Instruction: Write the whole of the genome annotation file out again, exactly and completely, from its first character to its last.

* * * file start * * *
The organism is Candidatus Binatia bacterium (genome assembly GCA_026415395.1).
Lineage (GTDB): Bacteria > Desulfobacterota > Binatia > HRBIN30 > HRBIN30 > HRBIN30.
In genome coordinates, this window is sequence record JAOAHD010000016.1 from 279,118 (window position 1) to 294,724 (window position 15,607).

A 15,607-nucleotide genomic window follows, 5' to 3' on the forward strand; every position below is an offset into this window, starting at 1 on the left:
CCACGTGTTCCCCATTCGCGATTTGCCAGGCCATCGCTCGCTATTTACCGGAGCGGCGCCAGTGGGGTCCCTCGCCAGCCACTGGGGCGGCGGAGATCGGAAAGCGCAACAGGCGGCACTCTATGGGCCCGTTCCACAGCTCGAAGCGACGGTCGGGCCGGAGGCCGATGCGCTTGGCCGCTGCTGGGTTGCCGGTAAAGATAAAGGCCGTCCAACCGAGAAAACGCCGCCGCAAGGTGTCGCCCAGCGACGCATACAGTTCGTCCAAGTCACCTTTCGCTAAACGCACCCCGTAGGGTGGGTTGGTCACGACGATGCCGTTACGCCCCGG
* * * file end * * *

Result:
The organism is Candidatus Binatia bacterium (genome assembly GCA_026415395.1).
Lineage (GTDB): Bacteria > Desulfobacterota > Binatia > HRBIN30 > HRBIN30 > HRBIN30.
In genome coordinates, this window is sequence record JAOAHD010000016.1 from 279,118 (window position 1) to 294,724 (window position 15,607).

A 15,607-nucleotide genomic window follows, 5' to 3' on the forward strand; every position below is an offset into this window, starting at 1 on the left:
CCACGTGTTCCCCATTCGCGATTTGCCAGGCCATCGCTCGCTATTTACCGGAGCGGCGCCAGTGGGGTCCCTCGCCAGCCACTGGGGCGGCGGAGATCGGAAAGCGCAACAGGCGGCACTCTATGGGCCCGTTCCACAGCTCGAAGCGACGGTCGGGCCGGAGGCCGATGCGCTTGGCCGCTGCTGGGTTGCCGGTAAAGATAAAGGCCGTCCAACCGAGAAAACGCCGCCGCAAGGTGTCGCCCAGCGACGCATACAGTTCGTCCAAGTCACCTTTCGCTAAACGCACCCCGTAGGGTGGGTTGGTCACGACGATGCCGTTACGCCCCGG